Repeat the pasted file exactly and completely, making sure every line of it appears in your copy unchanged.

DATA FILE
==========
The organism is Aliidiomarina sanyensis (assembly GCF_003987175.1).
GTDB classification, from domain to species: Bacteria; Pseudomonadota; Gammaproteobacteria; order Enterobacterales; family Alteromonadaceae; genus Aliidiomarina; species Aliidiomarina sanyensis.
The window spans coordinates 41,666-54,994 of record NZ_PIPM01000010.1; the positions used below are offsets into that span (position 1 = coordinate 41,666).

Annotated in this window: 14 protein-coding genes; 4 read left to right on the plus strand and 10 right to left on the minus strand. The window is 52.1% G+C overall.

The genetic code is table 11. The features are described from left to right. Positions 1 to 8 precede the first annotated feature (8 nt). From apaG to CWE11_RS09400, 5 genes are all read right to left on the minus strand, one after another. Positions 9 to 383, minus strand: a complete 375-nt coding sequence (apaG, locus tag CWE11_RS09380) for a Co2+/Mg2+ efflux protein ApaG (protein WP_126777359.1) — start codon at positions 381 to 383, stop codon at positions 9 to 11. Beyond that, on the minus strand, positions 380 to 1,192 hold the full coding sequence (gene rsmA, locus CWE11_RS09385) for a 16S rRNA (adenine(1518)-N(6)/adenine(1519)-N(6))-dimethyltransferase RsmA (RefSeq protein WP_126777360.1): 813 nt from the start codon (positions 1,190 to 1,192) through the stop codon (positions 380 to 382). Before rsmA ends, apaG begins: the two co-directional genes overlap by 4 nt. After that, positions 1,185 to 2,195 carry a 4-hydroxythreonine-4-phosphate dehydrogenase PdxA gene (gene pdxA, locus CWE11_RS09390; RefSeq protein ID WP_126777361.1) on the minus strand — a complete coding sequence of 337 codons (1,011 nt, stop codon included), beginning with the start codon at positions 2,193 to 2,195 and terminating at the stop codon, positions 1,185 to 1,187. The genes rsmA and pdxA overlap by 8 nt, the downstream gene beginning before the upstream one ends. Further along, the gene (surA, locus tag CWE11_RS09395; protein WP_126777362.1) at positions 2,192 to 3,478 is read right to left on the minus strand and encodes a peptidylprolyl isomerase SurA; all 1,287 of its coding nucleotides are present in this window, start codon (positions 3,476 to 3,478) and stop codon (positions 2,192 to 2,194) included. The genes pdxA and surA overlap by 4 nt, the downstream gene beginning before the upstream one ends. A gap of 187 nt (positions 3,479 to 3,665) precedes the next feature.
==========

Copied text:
The organism is Aliidiomarina sanyensis (assembly GCF_003987175.1).
GTDB classification, from domain to species: Bacteria; Pseudomonadota; Gammaproteobacteria; order Enterobacterales; family Alteromonadaceae; genus Aliidiomarina; species Aliidiomarina sanyensis.
The window spans coordinates 41,666-54,994 of record NZ_PIPM01000010.1; the positions used below are offsets into that span (position 1 = coordinate 41,666).

Annotated in this window: 14 protein-coding genes; 4 read left to right on the plus strand and 10 right to left on the minus strand. The window is 52.1% G+C overall.

The genetic code is table 11. The features are described from left to right. Positions 1 to 8 precede the first annotated feature (8 nt). From apaG to CWE11_RS09400, 5 genes are all read right to left on the minus strand, one after another. Positions 9 to 383, minus strand: a complete 375-nt coding sequence (apaG, locus tag CWE11_RS09380) for a Co2+/Mg2+ efflux protein ApaG (protein WP_126777359.1) — start codon at positions 381 to 383, stop codon at positions 9 to 11. Beyond that, on the minus strand, positions 380 to 1,192 hold the full coding sequence (gene rsmA, locus CWE11_RS09385) for a 16S rRNA (adenine(1518)-N(6)/adenine(1519)-N(6))-dimethyltransferase RsmA (RefSeq protein WP_126777360.1): 813 nt from the start codon (positions 1,190 to 1,192) through the stop codon (positions 380 to 382). Before rsmA ends, apaG begins: the two co-directional genes overlap by 4 nt. After that, positions 1,185 to 2,195 carry a 4-hydroxythreonine-4-phosphate dehydrogenase PdxA gene (gene pdxA, locus CWE11_RS09390; RefSeq protein ID WP_126777361.1) on the minus strand — a complete coding sequence of 337 codons (1,011 nt, stop codon included), beginning with the start codon at positions 2,193 to 2,195 and terminating at the stop codon, positions 1,185 to 1,187. The genes rsmA and pdxA overlap by 8 nt, the downstream gene beginning before the upstream one ends. Further along, the gene (surA, locus tag CWE11_RS09395; protein WP_126777362.1) at positions 2,192 to 3,478 is read right to left on the minus strand and encodes a peptidylprolyl isomerase SurA; all 1,287 of its coding nucleotides are present in this window, start codon (positions 3,476 to 3,478) and stop codon (positions 2,192 to 2,194) included. The genes pdxA and surA overlap by 4 nt, the downstream gene beginning before the upstream one ends. A gap of 187 nt (positions 3,479 to 3,665) precedes the next feature.